Police chiefs across US condemn officers involved in George Floyd deathby Peter Aitken
Police officers are not all holding the thin blue line in light of the George Floyd video footage, showing an officer kneeling on the neck of a black man who died shortly after.
Following George Floyd’s death, many officers used social media to condemn the actions of the officers involved. A video shot by a bystander shows officers pinning Floyd to the ground for several minutes, during which he begs for air, then stops talking and moving.
“There is no need to see more video,” Chattanooga, Tenn., Chief David Roddy tweeted Wednesday.
“There no need to wait to see how ‘it plays out’. There is no need to put a knee on someone’s neck for NINE minutes. There IS a need to DO something. If you wear a badge and you don’t have an issue with this ... turn it in.”
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Some of the posts call for the immediate arrest of the officers involved.
“I am deeply disturbed by the video of Mr. Floyd being murdered in the street with other officers there letting it go on,” Polk County, Ga., Sheriff Johnny Moats wrote on Facebook.
“I can assure everyone, me or any of my deputies will never treat anyone like that as long as I’m Sheriff. This kind of brutality is terrible and it needs to stop. All Officers involved need to be arrested and charged immediately. Praying for the family.”
“Not going hide behind ‘not being there,’” tweeted San Jose Police, Calif., Chief Eddie Garcia.
“I’d be one of the first to condemn anyone had I seen similar happen to one of my brother/ sister officers. What I saw happen to George Floyd disturbed me and is not consistent with the goal of our mission. The act of one, impacts us all.”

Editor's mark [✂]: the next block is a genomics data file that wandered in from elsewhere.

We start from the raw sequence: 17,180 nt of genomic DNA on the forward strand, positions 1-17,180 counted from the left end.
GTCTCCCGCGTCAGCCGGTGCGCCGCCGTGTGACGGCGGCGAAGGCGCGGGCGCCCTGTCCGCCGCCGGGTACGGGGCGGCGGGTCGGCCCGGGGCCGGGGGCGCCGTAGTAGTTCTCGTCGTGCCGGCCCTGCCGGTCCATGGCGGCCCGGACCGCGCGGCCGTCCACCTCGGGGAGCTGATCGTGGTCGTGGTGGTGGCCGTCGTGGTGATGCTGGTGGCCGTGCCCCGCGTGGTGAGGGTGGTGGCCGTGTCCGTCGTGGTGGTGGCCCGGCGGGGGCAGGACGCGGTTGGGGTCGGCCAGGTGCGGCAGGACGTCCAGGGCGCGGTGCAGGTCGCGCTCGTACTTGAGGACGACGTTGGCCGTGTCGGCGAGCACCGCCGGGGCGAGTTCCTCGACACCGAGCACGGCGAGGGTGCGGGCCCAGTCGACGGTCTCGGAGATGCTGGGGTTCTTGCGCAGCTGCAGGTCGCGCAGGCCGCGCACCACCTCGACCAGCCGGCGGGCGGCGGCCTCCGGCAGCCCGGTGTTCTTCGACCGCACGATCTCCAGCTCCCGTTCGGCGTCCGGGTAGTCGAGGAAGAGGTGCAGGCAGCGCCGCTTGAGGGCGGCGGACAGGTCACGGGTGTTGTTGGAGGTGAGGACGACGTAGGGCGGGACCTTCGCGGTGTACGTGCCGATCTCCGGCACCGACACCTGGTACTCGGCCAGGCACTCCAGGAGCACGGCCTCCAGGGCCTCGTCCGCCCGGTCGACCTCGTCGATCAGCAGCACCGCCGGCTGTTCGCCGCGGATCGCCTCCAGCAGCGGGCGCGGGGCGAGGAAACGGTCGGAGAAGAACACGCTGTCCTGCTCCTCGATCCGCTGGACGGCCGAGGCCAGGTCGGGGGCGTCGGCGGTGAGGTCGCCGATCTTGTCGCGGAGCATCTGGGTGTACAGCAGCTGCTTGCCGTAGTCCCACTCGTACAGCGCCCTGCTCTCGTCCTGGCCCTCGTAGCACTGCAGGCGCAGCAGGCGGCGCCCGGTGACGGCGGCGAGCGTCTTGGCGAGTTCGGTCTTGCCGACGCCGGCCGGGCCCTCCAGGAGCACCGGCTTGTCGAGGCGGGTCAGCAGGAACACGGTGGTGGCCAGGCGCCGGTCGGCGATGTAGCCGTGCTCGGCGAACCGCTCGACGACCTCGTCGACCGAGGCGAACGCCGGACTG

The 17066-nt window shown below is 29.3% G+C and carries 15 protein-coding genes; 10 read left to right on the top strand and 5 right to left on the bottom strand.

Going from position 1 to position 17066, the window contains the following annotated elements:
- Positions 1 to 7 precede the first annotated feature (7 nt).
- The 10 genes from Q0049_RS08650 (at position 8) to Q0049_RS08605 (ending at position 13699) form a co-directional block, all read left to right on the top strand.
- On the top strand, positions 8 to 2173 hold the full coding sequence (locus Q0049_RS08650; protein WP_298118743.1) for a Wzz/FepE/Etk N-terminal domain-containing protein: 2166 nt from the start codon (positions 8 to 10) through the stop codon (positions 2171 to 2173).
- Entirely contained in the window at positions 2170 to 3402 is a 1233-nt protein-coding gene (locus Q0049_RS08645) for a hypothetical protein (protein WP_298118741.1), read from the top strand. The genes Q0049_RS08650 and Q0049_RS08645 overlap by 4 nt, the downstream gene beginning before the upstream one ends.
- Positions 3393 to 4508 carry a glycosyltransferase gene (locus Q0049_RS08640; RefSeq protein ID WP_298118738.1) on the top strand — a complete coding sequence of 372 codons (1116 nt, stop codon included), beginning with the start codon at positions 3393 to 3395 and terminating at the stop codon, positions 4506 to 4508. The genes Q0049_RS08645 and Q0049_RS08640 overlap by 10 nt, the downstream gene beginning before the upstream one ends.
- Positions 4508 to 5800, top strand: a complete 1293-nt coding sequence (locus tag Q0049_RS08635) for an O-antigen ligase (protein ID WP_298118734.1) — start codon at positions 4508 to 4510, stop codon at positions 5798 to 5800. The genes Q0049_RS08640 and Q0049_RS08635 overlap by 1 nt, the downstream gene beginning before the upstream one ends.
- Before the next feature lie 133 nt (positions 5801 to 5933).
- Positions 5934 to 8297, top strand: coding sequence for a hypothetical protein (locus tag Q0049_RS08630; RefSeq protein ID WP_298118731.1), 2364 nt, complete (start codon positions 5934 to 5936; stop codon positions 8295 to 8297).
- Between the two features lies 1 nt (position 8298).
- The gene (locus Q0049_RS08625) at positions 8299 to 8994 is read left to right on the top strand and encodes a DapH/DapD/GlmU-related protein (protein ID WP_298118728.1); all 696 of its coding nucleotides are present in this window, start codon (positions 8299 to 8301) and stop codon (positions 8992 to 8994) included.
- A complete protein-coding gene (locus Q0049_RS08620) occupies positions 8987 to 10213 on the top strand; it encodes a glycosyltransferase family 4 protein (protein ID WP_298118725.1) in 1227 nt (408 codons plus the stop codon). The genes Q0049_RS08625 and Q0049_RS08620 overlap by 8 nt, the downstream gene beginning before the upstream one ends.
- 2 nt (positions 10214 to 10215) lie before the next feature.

Some critics find the public statements, while commendable, to be of little value in the face of misconduct and brutality.
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“Any minute progress is seen as miraculous because so little has been done for so long,” said Gloria Browne-Marshall, a civil rights attorney and professor at the John Jay College of Criminal Justice. “It’s nothing close to progress or what outrage would be taking place if it was a white man as the victim of this assault.”
She further said that she would not be a “cheerleader” for a “handful” of chiefs who decided to speak out.
Melina Abdullah, co-founder of Black Lives Matter in Los Angeles, said she wasn’t “particularly moved” by the relatively few police who voiced outrage.
“We’ve got to remember that it was not just officer Chauvin who was sitting on George Floyd’s neck,” she said.
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Extended footage shows two other officers kneeling on Floyd’s back while Officer Derek Chauvin kneels on Floyd’s neck.
Civil community leaders, including the Rev. Al Sharpton and the Rev. Jesse Jackson, have claimed that the officers used excessive force in the arrest, demanding that the men involved face murder charges.
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“You don’t need anything more than you have now to arrest those folks,” Sharpton told reporters on Monday. “You have a deceased person. … You have a tape showing how he [became] deceased. … They should tell those four police what they tell all the people in the 'hood: ‘Tell it to the judge.’”
The Associated Press contributed to this report.